Weighty Matters

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Rocky Road

on March 26, 2013

I’ve been absent from the blog for a couple of days.  I didn’t want to post and be a downer but today I remembered that this blog isn’t about me being all sunshine, rainbows and bright lights all of the time.  It’s about being honest and authentic as I continue on this journey.  So, here I am tonight, warts and all.  I’m struggling with my food plan and have absolutely no idea why.

I’ve been doing well and don’t know what rock on this road tripped me up.  I haven’t had a major crisis.  Nothing in the universe reached out to smack me.  There isn’t anything big to trigger me screwing up my plan.

When I thought about the journey being a rocky road I remembered something that I learned a long time ago.  Sometimes it isn’t the big rocks that throw you off stride.   It’s the small pebble beneath the rock that makes it unstable and out of balance.  I haven’t identified the pebble yet either, but in the end, the why of it doesn’t matter as much as what I do because of it.  More to the point, it’s what I don’t do that really matters, as in not going off track.

Once I stumble, life can be a treacherous, slippery slope.  Going off of my food plan slows my progress which adds to my emotional upset and frustration.  Then I start feeling bad, get angry with myself for not keeping in control and that makes me want to eat more.  All of that is crap and totally unnecessary.  Really, I can save myself a lot of aggravation and upset if I don’t tumble down that slope, but it’s hard not to fall in with what is so very familiar.   Destructive or not, addictive eating is very familiar.

That, too, is crap.  Everything about this journey involves changing old behaviors and staying far, far away from the way I used to act and the poor choices that I made.

I reached out to a long time, dear friend of mine who is on the same journey.  She also has a lot of years in program.  I simply shared that I’m struggling and could use some good thoughts, energy and prayers.  I received what is easily the longest single text message I’ve ever gotten.  It was loaded with shared understanding, support and excellent reminders.

The best reminders are simple.  One day at a time.  Stay in the present.  Remember that the pain of food is greater than any imaginary soothing.

Tomorrow is a new day.  When I wake up, the day is an opportunity to start fresh without addictive eating, negative feelings, frustration or sorrow.  I’m going to promise this to myself that it will be a good day on my food plan.  I’m not thinking ahead to whether I’ll lose weight in a day, or have gained it because of yesterday and today.  I’m not planning what will happen on Thursday.   All that matters is that tomorrow, Wednesday, be a good day on my food plan.  I’ll stay in the present and do it one day at a time.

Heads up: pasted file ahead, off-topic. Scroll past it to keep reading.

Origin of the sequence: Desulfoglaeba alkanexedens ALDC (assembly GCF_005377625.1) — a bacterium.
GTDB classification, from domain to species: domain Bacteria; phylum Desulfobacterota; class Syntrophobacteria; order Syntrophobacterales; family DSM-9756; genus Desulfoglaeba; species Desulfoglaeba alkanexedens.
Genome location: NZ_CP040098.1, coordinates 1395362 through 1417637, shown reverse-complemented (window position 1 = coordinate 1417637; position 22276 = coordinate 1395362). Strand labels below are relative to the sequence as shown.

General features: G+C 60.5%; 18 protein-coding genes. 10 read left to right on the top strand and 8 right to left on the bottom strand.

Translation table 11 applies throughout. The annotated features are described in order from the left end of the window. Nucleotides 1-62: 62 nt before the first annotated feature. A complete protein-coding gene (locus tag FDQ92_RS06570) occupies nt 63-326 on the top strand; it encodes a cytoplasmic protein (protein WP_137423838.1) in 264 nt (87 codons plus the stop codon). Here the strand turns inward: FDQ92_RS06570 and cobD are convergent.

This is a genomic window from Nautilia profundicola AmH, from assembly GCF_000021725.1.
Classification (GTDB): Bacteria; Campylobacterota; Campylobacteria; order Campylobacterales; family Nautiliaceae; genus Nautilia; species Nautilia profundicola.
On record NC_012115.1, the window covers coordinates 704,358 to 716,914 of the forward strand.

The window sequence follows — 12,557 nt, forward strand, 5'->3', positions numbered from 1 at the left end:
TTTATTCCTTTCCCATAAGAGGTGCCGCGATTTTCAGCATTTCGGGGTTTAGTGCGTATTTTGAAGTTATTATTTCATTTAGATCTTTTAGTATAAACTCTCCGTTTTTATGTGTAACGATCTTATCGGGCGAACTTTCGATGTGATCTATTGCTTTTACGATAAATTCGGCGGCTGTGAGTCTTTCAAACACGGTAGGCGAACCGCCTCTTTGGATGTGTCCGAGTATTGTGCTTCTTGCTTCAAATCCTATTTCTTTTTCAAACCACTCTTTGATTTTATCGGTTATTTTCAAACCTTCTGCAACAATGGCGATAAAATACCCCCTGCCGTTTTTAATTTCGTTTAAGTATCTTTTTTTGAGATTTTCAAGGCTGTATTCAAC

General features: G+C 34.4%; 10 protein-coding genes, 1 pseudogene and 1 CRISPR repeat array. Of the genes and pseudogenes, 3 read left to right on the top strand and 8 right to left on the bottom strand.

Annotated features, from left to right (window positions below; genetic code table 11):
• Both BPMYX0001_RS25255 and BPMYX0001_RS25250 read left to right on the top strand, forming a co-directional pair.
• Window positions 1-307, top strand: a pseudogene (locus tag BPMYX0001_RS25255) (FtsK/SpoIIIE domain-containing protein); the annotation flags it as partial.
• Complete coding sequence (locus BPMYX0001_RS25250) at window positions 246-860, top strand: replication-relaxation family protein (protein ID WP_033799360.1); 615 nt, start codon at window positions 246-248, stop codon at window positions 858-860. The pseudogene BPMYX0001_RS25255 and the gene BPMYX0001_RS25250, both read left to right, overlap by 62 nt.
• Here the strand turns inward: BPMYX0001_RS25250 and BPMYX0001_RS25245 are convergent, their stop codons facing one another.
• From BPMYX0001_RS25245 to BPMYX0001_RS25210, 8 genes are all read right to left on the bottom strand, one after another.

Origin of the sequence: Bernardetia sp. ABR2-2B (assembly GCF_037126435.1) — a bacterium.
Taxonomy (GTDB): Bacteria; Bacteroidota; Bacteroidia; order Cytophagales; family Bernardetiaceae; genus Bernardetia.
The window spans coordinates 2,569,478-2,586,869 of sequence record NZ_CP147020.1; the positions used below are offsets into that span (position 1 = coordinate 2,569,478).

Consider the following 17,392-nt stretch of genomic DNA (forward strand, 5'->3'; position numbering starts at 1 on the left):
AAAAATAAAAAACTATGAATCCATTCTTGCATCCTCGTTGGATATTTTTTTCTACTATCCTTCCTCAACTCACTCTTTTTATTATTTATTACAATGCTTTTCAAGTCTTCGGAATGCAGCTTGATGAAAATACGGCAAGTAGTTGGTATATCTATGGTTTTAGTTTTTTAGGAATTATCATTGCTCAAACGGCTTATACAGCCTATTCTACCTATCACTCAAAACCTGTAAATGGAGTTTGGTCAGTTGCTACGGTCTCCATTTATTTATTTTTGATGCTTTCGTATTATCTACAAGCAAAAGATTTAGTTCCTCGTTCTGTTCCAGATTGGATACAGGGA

7 responses to “Rocky Road

  1. Hope says:

    By now… I’m sure you’ve done it! 🙂

  2. Mary Stella says:

    Many, many thanks, everyone. I know it’s only 10:20 a.m. but I’ve abstained from any compulsive eating so far today. That’s a start. I’m sitting down with my healthy, planned mid-morning snack. (A measured portion of hummus and some carrot sticks.) My meals and snacks are planned and organized for the rest of the day.

    I’m kicking pebbles out of the way. A good friend shared her mantra that food is food and feelings are feelings and they really don’t have anything to do with each other.

    No matter what might happen or how I feel, I don’t have to eat over it. Soldiering on. The goal is to have a good day on my food plan. I can do this.

    Your support and energy help!

  3. Susanne says:

    There’s a lot of stress is monitoring every mouthful.

    That’s all I have to say, other than, here’s a big hug.

  4. You can do this Mary Stella! You are right that the pebbles are the ones that really can trip you. So all of us are walking with you kicking the pebbles to the side of the path. I’ve goT my Doc Martins on – great for pebble kicking!

  5. Mimi says:

    Mary, I can’t imagine how difficult this is for you, but I want you to know that you impress me beyond words. I stop by to see how you’re doing and to learn from your strength and resolve. I am not a logical thinker so I love to watch you take a situation, look at its many angles and formulate a plan of attack. I know you’ll stay strong and achieve your every goal.

  6. robena grant says:

    I know how you feel. I’m constantly struggling to find my triggers. For the most part I know them, but every once in a while I meet one of your pebbles. : ) Could your pebble have been your recent trip to Hawaii where maybe you relaxed a bit more than you should? I know that I relaxed way too much at conference ten days ago, and I’m still repairing.

  7. Skye says:

    You’re right: this blog isn’t all about sunshine and rainbows and being constantly positive. It’s about all of you and all of your experiences and struggles and challenges and successes and non-successes. I’m glad you wrote this. It’s good to get it out there, out of you, out into the universe. You will continue to stay on your plan far more often than not, and you will continue to succeed. Tomorrow you will feel better. It’s okay to not be perfect; if you were perfect, there would be no room for growth and learning.

    Be well. I’m listening.

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